After their recent meeting in London, the Global South Steering Committee has issued a statement. Most notable are the strong words about Dr. Rowan Williams’ leadership. By Anglican standards, they are practically calling him out. For starters they clearly criticize his “undifferentiated invitations to the Lambeth Conference (July 2008) of the un-repenting Bishops who have clearly flouted the bonds of trust and 'torn the fabric at the deepest level' of the Communion . . . .”
Then they take on his whitewash, via the Joint Standing Committee, of the Episcopal Church’s defiance, saying it “has further weakened the remaining fragile threads of trust in the Communion and severely affected hope for any genuine resolution.”
They are not optimistic at all about the Anglican Communion:
These have caused various deepening negative assessments and cast further doubts on the state, will and ability, of the Communion to continue as a recognizable living and witnessing expression of the one, holy, catholic and apostolic church. Consequently, initiatives and challenges have emerged which could lead to further fragmentation and disintegration in the Communion, which is already in the nadir of collegial trust and confidence.
It’s hard to miss the inference that it’s Williams’ leadership especially that has eroded trust and confidence among Communion bishops. They all but say, “Rowan, we don’t trust you.”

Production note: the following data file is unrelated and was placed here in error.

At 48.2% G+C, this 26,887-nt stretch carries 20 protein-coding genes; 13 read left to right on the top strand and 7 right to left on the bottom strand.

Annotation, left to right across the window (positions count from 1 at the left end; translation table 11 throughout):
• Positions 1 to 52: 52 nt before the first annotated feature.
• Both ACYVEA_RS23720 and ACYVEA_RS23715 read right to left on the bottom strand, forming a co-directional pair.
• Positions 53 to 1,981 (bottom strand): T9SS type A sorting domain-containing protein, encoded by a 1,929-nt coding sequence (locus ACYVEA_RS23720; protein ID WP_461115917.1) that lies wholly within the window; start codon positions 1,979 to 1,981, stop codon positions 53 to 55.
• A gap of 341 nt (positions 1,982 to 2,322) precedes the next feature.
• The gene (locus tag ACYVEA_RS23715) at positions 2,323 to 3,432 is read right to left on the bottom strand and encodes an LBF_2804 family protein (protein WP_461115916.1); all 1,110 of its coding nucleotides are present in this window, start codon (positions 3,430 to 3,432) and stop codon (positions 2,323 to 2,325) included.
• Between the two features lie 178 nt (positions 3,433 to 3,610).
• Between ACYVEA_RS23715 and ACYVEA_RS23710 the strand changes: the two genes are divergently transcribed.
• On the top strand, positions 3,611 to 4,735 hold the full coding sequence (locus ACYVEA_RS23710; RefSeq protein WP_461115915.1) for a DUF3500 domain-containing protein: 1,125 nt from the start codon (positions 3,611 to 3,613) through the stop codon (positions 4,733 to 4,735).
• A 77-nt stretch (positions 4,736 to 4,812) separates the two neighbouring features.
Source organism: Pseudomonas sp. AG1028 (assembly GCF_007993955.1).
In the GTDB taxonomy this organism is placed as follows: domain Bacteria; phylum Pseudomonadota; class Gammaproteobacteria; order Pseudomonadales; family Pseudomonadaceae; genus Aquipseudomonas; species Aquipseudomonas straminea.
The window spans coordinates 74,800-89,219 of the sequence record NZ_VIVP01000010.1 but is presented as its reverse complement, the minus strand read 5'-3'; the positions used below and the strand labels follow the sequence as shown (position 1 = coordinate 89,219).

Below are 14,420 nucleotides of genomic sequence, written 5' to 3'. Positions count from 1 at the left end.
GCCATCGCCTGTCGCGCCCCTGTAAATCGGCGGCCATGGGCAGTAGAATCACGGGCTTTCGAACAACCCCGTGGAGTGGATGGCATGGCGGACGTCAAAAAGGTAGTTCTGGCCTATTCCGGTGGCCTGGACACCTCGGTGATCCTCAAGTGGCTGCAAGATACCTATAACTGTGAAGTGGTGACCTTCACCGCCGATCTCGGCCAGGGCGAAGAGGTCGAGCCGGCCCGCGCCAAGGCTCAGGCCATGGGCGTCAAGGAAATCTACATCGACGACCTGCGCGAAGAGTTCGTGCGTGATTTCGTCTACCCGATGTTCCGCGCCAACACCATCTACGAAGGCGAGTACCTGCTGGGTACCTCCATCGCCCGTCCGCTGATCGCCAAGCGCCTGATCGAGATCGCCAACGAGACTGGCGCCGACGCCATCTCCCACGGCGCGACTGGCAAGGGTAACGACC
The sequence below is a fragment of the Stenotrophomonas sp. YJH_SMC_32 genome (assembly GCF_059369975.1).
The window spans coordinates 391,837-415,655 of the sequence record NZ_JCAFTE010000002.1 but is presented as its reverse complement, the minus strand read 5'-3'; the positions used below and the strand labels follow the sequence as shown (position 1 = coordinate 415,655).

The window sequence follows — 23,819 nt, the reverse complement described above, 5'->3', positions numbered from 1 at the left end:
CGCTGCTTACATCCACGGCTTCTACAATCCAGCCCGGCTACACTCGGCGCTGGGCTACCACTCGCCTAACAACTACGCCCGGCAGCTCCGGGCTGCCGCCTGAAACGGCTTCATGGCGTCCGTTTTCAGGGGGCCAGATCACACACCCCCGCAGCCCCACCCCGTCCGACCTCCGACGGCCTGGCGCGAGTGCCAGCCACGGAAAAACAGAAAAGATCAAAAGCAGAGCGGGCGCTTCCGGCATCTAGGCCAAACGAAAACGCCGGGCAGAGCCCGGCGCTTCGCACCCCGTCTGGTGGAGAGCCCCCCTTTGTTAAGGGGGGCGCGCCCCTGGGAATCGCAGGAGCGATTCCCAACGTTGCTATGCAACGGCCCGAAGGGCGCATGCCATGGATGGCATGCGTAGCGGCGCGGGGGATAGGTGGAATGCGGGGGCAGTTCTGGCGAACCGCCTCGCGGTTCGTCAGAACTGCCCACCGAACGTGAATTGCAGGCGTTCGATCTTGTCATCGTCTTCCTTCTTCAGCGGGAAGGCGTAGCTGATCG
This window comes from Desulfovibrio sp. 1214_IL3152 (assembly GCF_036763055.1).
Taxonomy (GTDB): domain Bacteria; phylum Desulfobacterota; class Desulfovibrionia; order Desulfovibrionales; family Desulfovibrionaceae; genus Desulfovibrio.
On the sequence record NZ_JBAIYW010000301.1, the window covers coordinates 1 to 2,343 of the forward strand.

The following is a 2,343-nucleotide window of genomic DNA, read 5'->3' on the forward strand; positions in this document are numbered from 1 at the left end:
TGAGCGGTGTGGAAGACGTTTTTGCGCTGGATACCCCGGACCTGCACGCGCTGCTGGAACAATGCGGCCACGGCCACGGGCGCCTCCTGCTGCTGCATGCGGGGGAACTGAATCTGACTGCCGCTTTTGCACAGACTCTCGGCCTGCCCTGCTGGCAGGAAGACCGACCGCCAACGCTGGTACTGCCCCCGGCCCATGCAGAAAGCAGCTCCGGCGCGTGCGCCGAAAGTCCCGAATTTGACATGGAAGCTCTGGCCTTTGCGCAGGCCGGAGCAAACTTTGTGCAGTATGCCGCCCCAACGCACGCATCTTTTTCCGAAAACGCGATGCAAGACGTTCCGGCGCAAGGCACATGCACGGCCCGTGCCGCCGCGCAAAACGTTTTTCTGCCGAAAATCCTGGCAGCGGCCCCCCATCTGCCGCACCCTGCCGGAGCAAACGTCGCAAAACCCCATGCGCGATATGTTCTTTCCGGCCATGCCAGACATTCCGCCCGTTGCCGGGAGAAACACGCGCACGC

They once again criticize Williams for not inviting to Lambeth missionary bishops from the Global South while freely inviting apostates:
. . . we deeply regret that the Archbishop of Canterbury did not consider it appropriate to invite those bishops consecrated by outside Provinces to address pastoral exigencies in USA. The temporal pastoral responses to needs on the ground should not be treated on the same level as the crisis-creating theological and ethical innovation of those involved in the consecration of Gene Robinson. Furthermore, these responses would not have continued if the requirements of the unanimously agreed Communiqué of the Primates’ Meeting at Tanzania of TEC had been adequately complied with.
They leave unsaid that Our Lord of Canterbury himself undercut the Tanzania Communiqué. But given the rest of the Primates' statement, I think that can be read between the lines.
One thing about Anglicanism I don’t like is the propensity to be entirely too polite in addressing sorry bishops and their leadership. So it’s refreshing to see these Primates engage in such straight talk about Rowan Williams’ leadership.